• Recognize this acronym: OSAS? Maybe you know it better as Once Saved Always Saved. Here’s an Arminian who suggests that the doctrine of eternal security isn’t helpful if it causes people to “abide in sin.”
  • Forget the Boomers. Numerically speaking, the Millennials now rule. Father and son team Thom and Jess Rainer deal with the impact of this on a larger society in a new book from Broadman & Holman. Here’s the book trailer.
  • Are you an aspiring writer? Frank Viola pours out his heart to unpublished authors in a lengthy piece giving 25 specific areas of advice.
  • It’s really not a new story. Another group of worshipers has parted company with their denomination, The Anglican Church of Canada, which of course claims ownership of the land and buildings. But what is the value of all this property to a denomination that is slowly dying?
  • Music clip of the week: Here’s an artist you may have missed out on previously, Jason Gray, who combines great music with insightful lyrics, found this week at the blog I Refuse To Play Church.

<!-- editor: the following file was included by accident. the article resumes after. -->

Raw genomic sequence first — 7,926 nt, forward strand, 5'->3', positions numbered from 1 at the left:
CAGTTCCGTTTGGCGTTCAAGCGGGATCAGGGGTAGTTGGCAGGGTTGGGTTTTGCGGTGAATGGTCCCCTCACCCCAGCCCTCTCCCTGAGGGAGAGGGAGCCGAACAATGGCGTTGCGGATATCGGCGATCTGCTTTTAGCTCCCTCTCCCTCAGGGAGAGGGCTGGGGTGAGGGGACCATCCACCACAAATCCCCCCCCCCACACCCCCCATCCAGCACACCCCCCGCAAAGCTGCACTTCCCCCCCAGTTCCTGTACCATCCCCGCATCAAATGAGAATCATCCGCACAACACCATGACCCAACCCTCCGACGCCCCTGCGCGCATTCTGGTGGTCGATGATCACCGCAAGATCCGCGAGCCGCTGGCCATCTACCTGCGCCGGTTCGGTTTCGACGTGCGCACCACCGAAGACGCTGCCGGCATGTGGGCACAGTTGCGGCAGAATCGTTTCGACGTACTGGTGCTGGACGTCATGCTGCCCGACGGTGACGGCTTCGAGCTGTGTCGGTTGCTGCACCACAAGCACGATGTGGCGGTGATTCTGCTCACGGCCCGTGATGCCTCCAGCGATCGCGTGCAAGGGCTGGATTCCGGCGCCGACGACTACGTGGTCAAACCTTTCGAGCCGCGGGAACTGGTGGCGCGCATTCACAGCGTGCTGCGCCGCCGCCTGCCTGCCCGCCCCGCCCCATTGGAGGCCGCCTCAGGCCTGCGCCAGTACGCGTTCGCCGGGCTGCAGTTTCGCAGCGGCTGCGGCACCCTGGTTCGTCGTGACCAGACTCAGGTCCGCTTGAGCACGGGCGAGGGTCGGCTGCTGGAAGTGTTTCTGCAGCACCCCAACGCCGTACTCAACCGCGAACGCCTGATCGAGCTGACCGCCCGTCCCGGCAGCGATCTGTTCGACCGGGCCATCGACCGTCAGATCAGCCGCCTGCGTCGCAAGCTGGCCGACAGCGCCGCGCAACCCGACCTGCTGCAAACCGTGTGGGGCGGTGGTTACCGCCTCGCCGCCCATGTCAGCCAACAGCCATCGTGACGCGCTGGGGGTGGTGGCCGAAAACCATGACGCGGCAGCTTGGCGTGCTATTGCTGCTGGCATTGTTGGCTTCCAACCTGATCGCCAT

• From there, we move to a musical selection a little less profound. I’m probably the last person in the world to watch this — it’s really old — but if you need a smile today, here’s Ray Stevens’ The Mississippi Squirrel Revival.
  • Here’s a bonus John Shore XtraNormal video, this time featuring Adam and Eve, after “God’s slight overreaction.”  “…I would wring the neck of that stupid snake if only it had one.”  I think John’s found a whole new medium, though purists will argue that his take is a little XtraBiblical.
  • Here’s the link to USAToday and MediaBase which publishes a weekly list of which Christian music songs are getting the most airplay in the U.S. Bookmark it for frequent reference.
  • I suppose if you kick off with Sherman’s Lagoon, you might as well end with Marmaduke and another picture familiar to many of you which was so similar that I wonder who inspired who.  Hint: This isn’t the first time we’ve seen Marm saying his prayers, so it could go either way.